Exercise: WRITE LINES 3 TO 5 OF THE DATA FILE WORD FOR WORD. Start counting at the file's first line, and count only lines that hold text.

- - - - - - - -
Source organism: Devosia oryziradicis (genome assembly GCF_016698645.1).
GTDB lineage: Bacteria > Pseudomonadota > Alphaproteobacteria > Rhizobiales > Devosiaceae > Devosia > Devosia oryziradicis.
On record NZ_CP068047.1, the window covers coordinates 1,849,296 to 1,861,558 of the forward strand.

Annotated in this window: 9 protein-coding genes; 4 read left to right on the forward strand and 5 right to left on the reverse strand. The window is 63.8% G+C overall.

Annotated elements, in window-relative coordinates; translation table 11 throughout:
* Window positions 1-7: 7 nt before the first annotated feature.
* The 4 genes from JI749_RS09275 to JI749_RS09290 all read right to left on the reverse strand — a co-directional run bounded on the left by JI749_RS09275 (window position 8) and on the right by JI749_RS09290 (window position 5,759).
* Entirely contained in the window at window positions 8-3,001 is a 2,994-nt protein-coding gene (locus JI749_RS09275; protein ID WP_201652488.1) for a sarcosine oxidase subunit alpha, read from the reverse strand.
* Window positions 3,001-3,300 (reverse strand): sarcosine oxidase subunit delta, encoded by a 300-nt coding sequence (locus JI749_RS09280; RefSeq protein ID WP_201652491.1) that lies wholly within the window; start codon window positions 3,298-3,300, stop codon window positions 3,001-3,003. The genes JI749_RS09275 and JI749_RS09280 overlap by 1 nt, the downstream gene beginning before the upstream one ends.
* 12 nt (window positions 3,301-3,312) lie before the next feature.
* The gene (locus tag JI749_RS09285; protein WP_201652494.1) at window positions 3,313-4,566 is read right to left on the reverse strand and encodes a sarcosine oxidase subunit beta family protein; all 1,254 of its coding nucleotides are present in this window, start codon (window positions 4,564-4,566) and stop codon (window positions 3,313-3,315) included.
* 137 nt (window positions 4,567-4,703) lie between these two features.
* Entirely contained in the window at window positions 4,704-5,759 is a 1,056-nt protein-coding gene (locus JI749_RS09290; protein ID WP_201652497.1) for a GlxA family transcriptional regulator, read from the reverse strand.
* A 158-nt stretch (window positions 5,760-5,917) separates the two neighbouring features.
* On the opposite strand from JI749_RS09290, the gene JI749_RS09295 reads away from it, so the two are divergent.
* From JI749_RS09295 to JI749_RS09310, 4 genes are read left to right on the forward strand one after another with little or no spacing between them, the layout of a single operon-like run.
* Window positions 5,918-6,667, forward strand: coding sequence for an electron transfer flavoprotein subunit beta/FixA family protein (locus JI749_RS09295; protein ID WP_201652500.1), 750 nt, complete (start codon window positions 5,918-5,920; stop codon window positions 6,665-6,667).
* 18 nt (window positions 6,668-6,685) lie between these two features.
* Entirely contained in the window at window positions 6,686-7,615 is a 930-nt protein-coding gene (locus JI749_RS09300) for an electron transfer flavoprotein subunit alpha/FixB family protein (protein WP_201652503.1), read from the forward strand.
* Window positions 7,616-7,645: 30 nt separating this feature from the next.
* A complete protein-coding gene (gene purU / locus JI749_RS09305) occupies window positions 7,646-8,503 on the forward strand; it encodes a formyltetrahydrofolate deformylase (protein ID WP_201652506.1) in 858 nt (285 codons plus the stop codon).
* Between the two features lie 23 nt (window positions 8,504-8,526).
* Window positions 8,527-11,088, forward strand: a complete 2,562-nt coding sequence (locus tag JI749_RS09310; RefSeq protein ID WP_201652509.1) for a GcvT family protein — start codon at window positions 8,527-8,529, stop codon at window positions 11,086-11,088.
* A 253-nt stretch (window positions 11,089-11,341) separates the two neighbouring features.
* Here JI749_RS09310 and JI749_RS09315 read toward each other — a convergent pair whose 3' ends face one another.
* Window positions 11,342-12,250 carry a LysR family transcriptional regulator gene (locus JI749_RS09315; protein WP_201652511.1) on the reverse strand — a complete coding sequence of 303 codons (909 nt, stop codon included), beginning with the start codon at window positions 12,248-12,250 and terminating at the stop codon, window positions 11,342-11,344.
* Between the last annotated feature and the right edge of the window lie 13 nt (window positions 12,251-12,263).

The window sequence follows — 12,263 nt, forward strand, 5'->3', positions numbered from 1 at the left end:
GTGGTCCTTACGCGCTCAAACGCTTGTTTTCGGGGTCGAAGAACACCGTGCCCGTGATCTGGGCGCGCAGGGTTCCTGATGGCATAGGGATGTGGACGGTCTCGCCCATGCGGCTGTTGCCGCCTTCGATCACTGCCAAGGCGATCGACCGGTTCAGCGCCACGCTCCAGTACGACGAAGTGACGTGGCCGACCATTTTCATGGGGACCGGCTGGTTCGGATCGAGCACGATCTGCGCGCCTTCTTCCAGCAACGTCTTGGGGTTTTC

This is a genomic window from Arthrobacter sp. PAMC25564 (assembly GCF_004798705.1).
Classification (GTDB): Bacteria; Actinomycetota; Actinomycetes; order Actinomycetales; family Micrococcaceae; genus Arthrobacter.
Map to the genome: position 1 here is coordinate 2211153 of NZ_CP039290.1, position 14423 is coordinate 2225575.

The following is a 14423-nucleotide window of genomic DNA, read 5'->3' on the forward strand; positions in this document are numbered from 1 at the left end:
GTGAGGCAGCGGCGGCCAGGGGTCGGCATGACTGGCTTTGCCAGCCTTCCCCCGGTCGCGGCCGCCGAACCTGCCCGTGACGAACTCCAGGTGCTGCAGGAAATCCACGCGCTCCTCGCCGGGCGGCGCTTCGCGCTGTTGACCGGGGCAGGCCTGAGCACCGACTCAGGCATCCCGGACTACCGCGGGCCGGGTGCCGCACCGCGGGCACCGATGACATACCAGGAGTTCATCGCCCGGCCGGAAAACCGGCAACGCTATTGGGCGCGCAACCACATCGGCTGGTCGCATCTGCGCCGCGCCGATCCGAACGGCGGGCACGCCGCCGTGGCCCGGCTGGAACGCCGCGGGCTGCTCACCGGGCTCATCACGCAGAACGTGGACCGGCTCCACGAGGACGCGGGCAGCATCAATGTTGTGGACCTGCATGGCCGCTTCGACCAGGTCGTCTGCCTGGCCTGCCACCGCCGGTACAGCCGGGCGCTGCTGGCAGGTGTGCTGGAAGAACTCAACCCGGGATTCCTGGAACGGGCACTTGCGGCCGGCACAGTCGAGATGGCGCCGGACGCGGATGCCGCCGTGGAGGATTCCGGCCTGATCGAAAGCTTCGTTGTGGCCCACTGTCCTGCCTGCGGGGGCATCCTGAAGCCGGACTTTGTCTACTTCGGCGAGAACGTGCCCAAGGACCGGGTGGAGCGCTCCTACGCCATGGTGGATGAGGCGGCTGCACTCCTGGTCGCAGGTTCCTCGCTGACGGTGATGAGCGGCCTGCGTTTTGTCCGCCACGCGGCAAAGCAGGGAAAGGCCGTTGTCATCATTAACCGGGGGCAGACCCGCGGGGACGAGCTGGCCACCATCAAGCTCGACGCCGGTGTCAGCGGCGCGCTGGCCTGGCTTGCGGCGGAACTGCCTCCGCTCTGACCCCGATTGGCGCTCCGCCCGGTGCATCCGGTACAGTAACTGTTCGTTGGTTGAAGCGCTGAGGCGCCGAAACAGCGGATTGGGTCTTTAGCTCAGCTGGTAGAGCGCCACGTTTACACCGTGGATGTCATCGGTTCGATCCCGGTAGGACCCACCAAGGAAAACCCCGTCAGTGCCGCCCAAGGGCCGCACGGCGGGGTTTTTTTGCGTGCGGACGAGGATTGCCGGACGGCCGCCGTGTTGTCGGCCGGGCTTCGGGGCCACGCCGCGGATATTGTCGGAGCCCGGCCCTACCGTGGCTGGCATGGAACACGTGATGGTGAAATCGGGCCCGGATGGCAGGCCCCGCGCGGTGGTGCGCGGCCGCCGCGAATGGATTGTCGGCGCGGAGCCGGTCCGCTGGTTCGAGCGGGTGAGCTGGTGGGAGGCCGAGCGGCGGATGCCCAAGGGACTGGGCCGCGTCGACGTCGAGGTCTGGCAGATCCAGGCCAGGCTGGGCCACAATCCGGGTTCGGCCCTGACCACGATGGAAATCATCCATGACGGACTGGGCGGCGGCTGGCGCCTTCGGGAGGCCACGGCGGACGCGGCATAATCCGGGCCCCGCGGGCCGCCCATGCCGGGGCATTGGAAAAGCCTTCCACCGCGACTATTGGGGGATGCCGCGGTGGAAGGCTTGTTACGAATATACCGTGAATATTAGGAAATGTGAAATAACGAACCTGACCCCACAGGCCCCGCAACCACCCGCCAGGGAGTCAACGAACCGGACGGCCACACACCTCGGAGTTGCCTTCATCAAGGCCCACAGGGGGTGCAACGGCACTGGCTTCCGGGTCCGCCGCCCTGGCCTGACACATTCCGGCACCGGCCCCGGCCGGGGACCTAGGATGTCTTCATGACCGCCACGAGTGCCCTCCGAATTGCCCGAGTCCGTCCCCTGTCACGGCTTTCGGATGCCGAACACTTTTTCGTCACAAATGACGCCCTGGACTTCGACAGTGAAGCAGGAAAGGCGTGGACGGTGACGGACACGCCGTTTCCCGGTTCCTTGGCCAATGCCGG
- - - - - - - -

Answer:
On record NZ_CP068047.1, the window covers coordinates 1,849,296 to 1,861,558 of the forward strand.

Annotated in this window: 9 protein-coding genes; 4 read left to right on the forward strand and 5 right to left on the reverse strand. The window is 63.8% G+C overall.

Annotated elements, in window-relative coordinates; translation table 11 throughout: